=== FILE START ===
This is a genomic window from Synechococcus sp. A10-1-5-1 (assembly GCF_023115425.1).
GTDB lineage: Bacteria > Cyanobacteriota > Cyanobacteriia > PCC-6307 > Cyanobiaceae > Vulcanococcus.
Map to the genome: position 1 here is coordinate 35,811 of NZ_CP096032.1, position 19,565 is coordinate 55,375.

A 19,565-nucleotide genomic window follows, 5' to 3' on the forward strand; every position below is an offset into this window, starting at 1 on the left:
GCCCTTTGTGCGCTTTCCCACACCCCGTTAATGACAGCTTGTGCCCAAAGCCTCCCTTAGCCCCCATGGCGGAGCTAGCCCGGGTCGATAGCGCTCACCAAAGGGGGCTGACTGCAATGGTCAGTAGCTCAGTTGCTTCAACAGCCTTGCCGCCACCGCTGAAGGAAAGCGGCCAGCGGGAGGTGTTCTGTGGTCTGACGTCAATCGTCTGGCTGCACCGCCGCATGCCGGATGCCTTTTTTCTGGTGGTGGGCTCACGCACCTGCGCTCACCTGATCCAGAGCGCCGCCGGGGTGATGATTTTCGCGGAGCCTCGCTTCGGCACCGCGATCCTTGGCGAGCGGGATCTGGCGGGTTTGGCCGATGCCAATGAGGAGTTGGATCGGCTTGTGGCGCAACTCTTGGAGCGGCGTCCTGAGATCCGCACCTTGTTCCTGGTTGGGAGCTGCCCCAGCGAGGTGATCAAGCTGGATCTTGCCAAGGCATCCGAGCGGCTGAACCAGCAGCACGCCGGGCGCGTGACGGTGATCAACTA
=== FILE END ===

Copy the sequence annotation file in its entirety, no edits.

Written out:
This is a genomic window from Synechococcus sp. A10-1-5-1 (assembly GCF_023115425.1).
GTDB lineage: Bacteria > Cyanobacteriota > Cyanobacteriia > PCC-6307 > Cyanobiaceae > Vulcanococcus.
Map to the genome: position 1 here is coordinate 35,811 of NZ_CP096032.1, position 19,565 is coordinate 55,375.

A 19,565-nucleotide genomic window follows, 5' to 3' on the forward strand; every position below is an offset into this window, starting at 1 on the left:
GCCCTTTGTGCGCTTTCCCACACCCCGTTAATGACAGCTTGTGCCCAAAGCCTCCCTTAGCCCCCATGGCGGAGCTAGCCCGGGTCGATAGCGCTCACCAAAGGGGGCTGACTGCAATGGTCAGTAGCTCAGTTGCTTCAACAGCCTTGCCGCCACCGCTGAAGGAAAGCGGCCAGCGGGAGGTGTTCTGTGGTCTGACGTCAATCGTCTGGCTGCACCGCCGCATGCCGGATGCCTTTTTTCTGGTGGTGGGCTCACGCACCTGCGCTCACCTGATCCAGAGCGCCGCCGGGGTGATGATTTTCGCGGAGCCTCGCTTCGGCACCGCGATCCTTGGCGAGCGGGATCTGGCGGGTTTGGCCGATGCCAATGAGGAGTTGGATCGGCTTGTGGCGCAACTCTTGGAGCGGCGTCCTGAGATCCGCACCTTGTTCCTGGTTGGGAGCTGCCCCAGCGAGGTGATCAAGCTGGATCTTGCCAAGGCATCCGAGCGGCTGAACCAGCAGCACGCCGGGCGCGTGACGGTGATCAACTA